– Rod Nicholson, Scene Magazine

“…And Then Some” will have your head swirling with pure pop rock goodness...“Come Tomorrow” is a perfect example of the type of music you’ll find on this excellent release. With an instantly catchy chorus and plenty of oohs and aahs backing things up, this track hits all the right buttons…and then some.”
- Bill’s Music Forum

“Instantly catchy choruses and plenty of dreamy harmonies. This is a expressive album that wears it's heart on it's sleeve. Fans of Bleu, Jeff Lynne, Canadian or Swedish power pop will flip for Luke Jackson. Just an excellent album that touches the spectrum of emotions. 8/10
- Aaron Kupferberg, powerpopaholic.com

“...an eloquent, expressive set that exudes both confidence and an enthusiasm that’s downright infectious. Jackson’s drive and desire race at full throttle. And yet, in those moments of sublime repose, where the strings swell and the emotions soar, he demonstrates an intrinsic taste, craft and intelligence that affirm his natural pop pedigree. “It's only January, but it's not too early to declare ... And Then Some one of the most significant discoveries of the year.” 9/10
- Lee Zimmerman, Blurt

“Imagine a collection of lost Kinks songs recorded in Sweden by a Canadian artist with a full orchestra guided along with a British film soundtrack sensibility, and you are only a third of the way in capturing the essence of ‘..And Then Some. These songs are timeless...each play is a delightful surprise.”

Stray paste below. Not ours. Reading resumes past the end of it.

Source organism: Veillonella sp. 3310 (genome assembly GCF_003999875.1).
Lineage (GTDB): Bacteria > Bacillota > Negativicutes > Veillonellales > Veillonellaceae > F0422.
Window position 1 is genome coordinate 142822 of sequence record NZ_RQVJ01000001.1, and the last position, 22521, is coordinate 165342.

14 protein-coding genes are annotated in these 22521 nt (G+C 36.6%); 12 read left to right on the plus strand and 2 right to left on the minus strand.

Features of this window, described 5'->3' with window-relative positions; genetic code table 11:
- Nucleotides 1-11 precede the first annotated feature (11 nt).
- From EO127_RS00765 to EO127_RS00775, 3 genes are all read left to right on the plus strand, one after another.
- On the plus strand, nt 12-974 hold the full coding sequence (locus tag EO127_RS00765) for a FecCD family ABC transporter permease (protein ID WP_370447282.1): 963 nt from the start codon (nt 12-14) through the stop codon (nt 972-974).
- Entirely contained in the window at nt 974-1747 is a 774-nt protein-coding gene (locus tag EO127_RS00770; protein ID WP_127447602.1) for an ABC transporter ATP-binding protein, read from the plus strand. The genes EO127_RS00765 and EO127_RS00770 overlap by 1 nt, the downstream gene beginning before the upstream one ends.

- Next Big Thing

Canada’s next biggest and brightest star has generated an album that feeds off of Beatles-esque poppiness, unpredictable and catchy key changes, and a big, sentimental sound that drives an exceptional, distinctive style. …And Then Some flirts with country, thrives on pop-rock, brims with emotion, moves with a purpose, and evokes a genteel respect from the pickiest critics. Jackson’s assortment of influences blends itself into an entirely unrecognizable object, fully intact and seamless. …And Then Some is a peaceful collision of indefinable worlds, adventurous and new, relying on the tradition of well-crafted, catchy music as its only recognizable foundation.” ****/5
- Mark Sherbin, Pensatos

"....a bulls-eye as far as melody, songwriting and accessibility is concerned...anyone who likes crunchy pop-rock and atmospheric melancholy tunes will enjoy this album."
- www.rocktimes.de

“I truly enjoyed the simple fact that I couldn’t predict where the progressions and the melodies were headed based on an intro, and Jackson’s writing displays ample savvy and cunning - the kind that come only with maturity. The pillowy-soft orchestral arrangements? Good songs are made even better. George Martin would definitely approve.”
- Simon Harrison, Wainwright Edge

"Come Tomorrow" might be one of the songs of the year: an insanely catchy chorus, great melody and just overall pop perfection...Don't let this one slip by you.